A sprawling, lumbering winter storm walloped the Eastern U.S. on Monday, shutting down coronavirus vaccination sites, closing schools and halting transit as snow piled up from the Appalachians to New England, with the heaviest accumulations yet to come in some places.
With flakes falling since Sunday evening, the National Weather Service said more than 13 inches (33 centimeters) of snow had fallen in Manhattan’s Central Park as of 1 p.m., and as much as 16 inches (41 centimeters) was reported in northern New Jersey. Although the heaviest parts of the storm had moved through the metropolitan area by Monday evening, lighter snow showers were expected to continue virtually all day Tuesday, forecaster James Tomasini said.
“We’re looking at a long two days here,” New York Gov. Andrew Cuomo said at a virtual news conference.
Parts of New England also braced for a foot (31 centimeters) or more by the time the snow finally tapers off in the northernmost states by Wednesday evening, the weather service said. At least three deaths that appeared to be related to the storm were reported, in Pennsylvania.
In Virginia, four firefighters were taken to hospitals with injuries that were not life threatening after their firetruck overturned Sunday on snow-covered roads in Henrico County, The Richmond Times-Dispatch reported.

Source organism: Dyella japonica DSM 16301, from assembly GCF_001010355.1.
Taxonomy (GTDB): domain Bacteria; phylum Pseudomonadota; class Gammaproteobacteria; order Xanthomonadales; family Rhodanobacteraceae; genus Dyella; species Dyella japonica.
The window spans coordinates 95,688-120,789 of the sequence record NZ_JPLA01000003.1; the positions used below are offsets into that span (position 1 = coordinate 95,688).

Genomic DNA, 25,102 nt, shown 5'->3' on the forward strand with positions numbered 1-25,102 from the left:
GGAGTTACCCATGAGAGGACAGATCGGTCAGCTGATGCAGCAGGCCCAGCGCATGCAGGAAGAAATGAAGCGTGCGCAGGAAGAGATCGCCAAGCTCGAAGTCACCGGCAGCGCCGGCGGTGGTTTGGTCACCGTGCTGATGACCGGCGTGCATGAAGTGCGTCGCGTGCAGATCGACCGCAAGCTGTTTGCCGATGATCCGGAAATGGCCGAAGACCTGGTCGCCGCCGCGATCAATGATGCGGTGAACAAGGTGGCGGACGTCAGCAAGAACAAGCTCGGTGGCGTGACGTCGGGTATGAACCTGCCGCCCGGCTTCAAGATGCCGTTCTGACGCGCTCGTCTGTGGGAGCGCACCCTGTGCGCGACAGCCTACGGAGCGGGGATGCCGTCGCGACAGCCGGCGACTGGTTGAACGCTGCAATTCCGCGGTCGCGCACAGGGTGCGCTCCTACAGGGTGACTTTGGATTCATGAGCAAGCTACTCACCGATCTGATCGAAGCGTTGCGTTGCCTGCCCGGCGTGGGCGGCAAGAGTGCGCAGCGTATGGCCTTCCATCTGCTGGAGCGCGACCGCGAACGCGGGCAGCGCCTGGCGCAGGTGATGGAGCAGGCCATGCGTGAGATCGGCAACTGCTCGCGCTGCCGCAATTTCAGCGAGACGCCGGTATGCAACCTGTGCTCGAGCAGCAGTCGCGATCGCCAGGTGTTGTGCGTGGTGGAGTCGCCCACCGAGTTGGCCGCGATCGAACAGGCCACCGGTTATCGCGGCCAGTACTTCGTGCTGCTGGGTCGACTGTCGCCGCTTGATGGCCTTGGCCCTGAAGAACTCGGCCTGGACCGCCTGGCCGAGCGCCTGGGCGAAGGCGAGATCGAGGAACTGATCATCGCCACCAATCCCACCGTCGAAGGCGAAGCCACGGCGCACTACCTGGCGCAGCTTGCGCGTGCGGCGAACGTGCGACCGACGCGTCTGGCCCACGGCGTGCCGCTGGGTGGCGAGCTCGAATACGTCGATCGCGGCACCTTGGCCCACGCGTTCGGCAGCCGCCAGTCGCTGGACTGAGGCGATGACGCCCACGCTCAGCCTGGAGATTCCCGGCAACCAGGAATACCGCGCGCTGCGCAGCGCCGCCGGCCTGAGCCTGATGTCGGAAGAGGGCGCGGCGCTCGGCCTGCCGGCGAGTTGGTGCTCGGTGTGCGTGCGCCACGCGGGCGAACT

Across the Northeast, many coronavirus vaccination sites closed Monday.
Connecticut Gov. Ned Lamont said the storm forced the postponement of about 10,000 shots and delayed the state’s weekly resupply of vaccine, now expected Tuesday. He urged providers that called off vaccination appointments to extend their hours if needed to reschedule the shots by the end of the week.
The storm disrupted the second phase of Massachusetts’ vaccine rollout as a Boston site that was supposed to open Monday for residents ages 75 and over did not; some other mass vaccination sites were open. The state was expected to get 12 to 18 inches (31 to 61 centimeters) of heavy, wet snow and wind gusts of up to 55 mph (88 km/h) along the coast, according to Gov. Charlie Baker.
“We’re used to dealing with snow this time of year, but it’s important for folks to take this one seriously due to the heavy snowfall, the high winds, and the speed with which this snow is going to fall when it starts to come down,” Baker said at a press conference.
In a school year when many students are already learning from home, in-person classes were canceled in many places.
“I’d like to think there is still some virtual learning going on, with a little bit of time for sledding along the way,” Lamont quipped.
New York City mom Alyssa Burnham was happy for her son to have “a break from his regular routine.”
Now that snow days have blurred into remote-learning days, “it’s fun for him to just get out here and be a kid,” she said as he played in the snow.
The New York City area had scattered power outages by early evening, affecting about 3,200 homes and businesses in the city and its New York suburbs, 4,000 in New Jersey and 1,200 in Connecticut.
Hundreds of flights and many trains and were canceled, and aboveground New York City subway service stopped at 2 p.m.
In recent days, a storm system blanketed parts of the Midwest, with some areas getting the most snow in several years. Ohio and Washington, D.C., also got snow.
The snow and cold in Washington led President Joe Biden to postpone a visit to the State Department that had been planned for Monday.
White House press secretary Jen Psaki said the administration had been in contact with governors states affected by the weather.